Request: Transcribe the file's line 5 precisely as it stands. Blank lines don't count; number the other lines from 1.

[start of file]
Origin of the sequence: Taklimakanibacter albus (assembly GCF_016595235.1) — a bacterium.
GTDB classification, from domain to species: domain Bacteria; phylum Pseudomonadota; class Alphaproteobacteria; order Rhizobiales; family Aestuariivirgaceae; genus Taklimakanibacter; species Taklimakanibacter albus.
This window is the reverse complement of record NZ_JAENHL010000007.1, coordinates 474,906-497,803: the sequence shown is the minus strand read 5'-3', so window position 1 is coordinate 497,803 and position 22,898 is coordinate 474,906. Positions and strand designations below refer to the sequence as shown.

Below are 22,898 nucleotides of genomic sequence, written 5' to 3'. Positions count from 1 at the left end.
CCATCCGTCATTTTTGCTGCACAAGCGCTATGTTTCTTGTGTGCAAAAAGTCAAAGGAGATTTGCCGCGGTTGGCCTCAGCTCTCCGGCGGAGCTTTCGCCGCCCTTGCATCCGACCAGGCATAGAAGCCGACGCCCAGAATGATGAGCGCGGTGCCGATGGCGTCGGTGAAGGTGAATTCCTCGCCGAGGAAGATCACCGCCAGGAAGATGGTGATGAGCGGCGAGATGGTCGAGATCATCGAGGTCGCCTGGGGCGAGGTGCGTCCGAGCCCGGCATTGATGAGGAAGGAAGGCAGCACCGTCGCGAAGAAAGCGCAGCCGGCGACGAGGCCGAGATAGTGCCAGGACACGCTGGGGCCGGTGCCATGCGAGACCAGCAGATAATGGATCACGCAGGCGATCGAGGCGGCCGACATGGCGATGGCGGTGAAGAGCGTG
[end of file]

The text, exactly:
CCATCCGTCATTTTTGCTGCACAAGCGCTATGTTTCTTGTGTGCAAAAAGTCAAAGGAGATTTGCCGCGGTTGGCCTCAGCTCTCCGGCGGAGCTTTCGCCGCCCTTGCATCCGACCAGGCATAGAAGCCGACGCCCAGAATGATGAGCGCGGTGCCGATGGCGTCGGTGAAGGTGAATTCCTCGCCGAGGAAGATCACCGCCAGGAAGATGGTGATGAGCGGCGAGATGGTCGAGATCATCGAGGTCGCCTGGGGCGAGGTGCGTCCGAGCCCGGCATTGATGAGGAAGGAAGGCAGCACCGTCGCGAAGAAAGCGCAGCCGGCGACGAGGCCGAGATAGTGCCAGGACACGCTGGGGCCGGTGCCATGCGAGACCAGCAGATAATGGATCACGCAGGCGATCGAGGCGGCCGACATGGCGATGGCGGTGAAGAGCGTG